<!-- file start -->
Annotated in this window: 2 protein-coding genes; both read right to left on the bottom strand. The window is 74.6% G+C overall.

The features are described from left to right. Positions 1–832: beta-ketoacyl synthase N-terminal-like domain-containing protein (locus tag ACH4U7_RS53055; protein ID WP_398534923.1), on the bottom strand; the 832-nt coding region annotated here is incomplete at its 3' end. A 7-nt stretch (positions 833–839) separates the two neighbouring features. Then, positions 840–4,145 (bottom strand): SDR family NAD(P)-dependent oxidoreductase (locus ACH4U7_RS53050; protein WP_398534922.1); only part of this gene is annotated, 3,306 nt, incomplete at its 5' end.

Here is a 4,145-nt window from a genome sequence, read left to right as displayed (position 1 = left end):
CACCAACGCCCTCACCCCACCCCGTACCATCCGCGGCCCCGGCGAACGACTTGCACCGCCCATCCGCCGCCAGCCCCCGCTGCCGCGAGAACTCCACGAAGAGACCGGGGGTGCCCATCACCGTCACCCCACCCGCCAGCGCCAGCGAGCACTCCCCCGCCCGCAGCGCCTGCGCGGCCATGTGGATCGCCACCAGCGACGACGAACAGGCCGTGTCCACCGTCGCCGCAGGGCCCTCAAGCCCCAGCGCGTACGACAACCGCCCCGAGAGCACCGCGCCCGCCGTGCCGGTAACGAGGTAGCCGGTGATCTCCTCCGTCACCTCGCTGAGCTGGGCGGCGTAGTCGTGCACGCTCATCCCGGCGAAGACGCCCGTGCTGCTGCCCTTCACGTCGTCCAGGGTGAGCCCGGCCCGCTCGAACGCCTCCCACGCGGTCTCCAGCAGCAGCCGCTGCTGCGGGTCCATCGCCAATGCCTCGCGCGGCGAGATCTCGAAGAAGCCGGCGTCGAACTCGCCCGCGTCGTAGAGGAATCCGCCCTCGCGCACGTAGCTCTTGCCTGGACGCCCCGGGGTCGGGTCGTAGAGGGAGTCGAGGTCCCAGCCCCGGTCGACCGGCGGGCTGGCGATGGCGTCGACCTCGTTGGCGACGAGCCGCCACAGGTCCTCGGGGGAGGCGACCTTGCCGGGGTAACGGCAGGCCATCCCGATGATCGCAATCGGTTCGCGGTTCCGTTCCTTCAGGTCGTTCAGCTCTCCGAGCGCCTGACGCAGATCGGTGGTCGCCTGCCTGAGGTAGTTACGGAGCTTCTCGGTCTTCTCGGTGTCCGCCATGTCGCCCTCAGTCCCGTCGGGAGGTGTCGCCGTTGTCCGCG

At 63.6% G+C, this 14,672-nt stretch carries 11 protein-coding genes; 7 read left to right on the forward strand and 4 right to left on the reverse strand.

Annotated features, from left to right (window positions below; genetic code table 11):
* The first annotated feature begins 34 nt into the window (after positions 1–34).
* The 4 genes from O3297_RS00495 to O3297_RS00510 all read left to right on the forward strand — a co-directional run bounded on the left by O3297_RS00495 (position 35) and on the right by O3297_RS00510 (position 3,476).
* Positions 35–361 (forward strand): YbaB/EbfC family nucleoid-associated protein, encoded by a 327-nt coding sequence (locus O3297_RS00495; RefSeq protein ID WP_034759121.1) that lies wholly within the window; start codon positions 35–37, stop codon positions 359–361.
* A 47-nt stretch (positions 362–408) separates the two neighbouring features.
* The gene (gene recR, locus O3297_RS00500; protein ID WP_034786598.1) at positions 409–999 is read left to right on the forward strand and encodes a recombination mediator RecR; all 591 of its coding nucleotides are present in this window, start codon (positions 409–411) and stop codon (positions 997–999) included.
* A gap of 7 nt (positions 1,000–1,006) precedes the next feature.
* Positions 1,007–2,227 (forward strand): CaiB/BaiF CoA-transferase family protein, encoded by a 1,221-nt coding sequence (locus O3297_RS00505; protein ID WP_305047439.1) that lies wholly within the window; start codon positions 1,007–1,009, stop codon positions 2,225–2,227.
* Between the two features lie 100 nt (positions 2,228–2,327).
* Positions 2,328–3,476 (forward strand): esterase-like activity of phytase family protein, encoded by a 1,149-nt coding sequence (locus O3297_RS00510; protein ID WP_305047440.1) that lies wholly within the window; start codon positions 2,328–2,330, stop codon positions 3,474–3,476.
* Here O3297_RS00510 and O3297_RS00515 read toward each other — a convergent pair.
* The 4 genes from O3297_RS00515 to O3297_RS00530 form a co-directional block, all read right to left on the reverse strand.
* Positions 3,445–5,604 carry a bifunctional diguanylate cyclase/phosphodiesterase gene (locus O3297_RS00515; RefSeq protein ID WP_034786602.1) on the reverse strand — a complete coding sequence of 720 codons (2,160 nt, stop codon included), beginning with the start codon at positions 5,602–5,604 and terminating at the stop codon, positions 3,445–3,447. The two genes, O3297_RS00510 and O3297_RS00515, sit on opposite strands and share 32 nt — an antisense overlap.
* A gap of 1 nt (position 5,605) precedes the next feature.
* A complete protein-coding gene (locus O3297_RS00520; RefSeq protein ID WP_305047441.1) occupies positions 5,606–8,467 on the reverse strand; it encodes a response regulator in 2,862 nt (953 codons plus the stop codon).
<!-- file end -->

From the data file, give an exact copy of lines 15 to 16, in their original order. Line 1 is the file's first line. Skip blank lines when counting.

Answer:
* Positions 2,328–3,476 (forward strand): esterase-like activity of phytase family protein, encoded by a 1,149-nt coding sequence (locus O3297_RS00510; protein ID WP_305047440.1) that lies wholly within the window; start codon positions 2,328–2,330, stop codon positions 3,474–3,476.
* Here O3297_RS00510 and O3297_RS00515 read toward each other — a convergent pair.